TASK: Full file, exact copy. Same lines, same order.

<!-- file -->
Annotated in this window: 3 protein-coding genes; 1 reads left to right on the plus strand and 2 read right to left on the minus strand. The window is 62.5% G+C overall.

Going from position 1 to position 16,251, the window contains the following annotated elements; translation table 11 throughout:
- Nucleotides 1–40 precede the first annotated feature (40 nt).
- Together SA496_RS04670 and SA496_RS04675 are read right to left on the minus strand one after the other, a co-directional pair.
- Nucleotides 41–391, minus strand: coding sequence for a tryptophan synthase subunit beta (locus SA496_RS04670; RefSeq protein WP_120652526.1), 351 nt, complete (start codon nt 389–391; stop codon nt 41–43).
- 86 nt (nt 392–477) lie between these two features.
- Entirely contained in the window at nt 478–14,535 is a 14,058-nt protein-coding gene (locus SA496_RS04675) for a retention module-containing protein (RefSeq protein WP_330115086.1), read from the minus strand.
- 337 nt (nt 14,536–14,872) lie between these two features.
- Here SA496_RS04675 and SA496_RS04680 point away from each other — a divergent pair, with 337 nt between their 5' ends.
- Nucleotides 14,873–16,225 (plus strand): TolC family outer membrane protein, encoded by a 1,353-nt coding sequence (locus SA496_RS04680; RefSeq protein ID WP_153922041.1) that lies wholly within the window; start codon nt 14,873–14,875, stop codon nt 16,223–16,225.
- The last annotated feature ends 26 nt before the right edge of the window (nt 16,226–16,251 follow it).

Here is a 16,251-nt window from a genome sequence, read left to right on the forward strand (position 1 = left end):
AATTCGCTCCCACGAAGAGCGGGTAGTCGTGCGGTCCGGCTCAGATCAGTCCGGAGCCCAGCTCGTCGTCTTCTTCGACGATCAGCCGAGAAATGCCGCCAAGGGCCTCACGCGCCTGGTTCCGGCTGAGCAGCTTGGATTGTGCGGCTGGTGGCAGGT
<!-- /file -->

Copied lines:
Annotated in this window: 3 protein-coding genes; 1 reads left to right on the plus strand and 2 read right to left on the minus strand. The window is 62.5% G+C overall.

Going from position 1 to position 16,251, the window contains the following annotated elements; translation table 11 throughout:
- Nucleotides 1–40 precede the first annotated feature (40 nt).
- Together SA496_RS04670 and SA496_RS04675 are read right to left on the minus strand one after the other, a co-directional pair.
- Nucleotides 41–391, minus strand: coding sequence for a tryptophan synthase subunit beta (locus SA496_RS04670; RefSeq protein WP_120652526.1), 351 nt, complete (start codon nt 389–391; stop codon nt 41–43).
- 86 nt (nt 392–477) lie between these two features.
- Entirely contained in the window at nt 478–14,535 is a 14,058-nt protein-coding gene (locus SA496_RS04675) for a retention module-containing protein (RefSeq protein WP_330115086.1), read from the minus strand.
- 337 nt (nt 14,536–14,872) lie between these two features.
- Here SA496_RS04675 and SA496_RS04680 point away from each other — a divergent pair, with 337 nt between their 5' ends.
- Nucleotides 14,873–16,225 (plus strand): TolC family outer membrane protein, encoded by a 1,353-nt coding sequence (locus SA496_RS04680; RefSeq protein ID WP_153922041.1) that lies wholly within the window; start codon nt 14,873–14,875, stop codon nt 16,223–16,225.
- The last annotated feature ends 26 nt before the right edge of the window (nt 16,226–16,251 follow it).

Here is a 16,251-nt window from a genome sequence, read left to right on the forward strand (position 1 = left end):
AATTCGCTCCCACGAAGAGCGGGTAGTCGTGCGGTCCGGCTCAGATCAGTCCGGAGCCCAGCTCGTCGTCTTCTTCGACGATCAGCCGAGAAATGCCGCCAAGGGCCTCACGCGCCTGGTTCCGGCTGAGCAGCTTGGATTGTGCGGCTGGTGGCAGGT